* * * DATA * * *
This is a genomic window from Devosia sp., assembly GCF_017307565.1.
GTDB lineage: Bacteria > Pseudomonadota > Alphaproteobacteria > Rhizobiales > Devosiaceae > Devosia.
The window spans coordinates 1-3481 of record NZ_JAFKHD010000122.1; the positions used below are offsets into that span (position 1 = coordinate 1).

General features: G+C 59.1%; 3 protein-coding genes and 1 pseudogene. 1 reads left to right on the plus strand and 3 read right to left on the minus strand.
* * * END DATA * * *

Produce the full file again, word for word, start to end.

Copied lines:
This is a genomic window from Devosia sp., assembly GCF_017307565.1.
GTDB lineage: Bacteria > Pseudomonadota > Alphaproteobacteria > Rhizobiales > Devosiaceae > Devosia.
The window spans coordinates 1-3481 of record NZ_JAFKHD010000122.1; the positions used below are offsets into that span (position 1 = coordinate 1).

General features: G+C 59.1%; 3 protein-coding genes and 1 pseudogene. 1 reads left to right on the plus strand and 3 read right to left on the minus strand.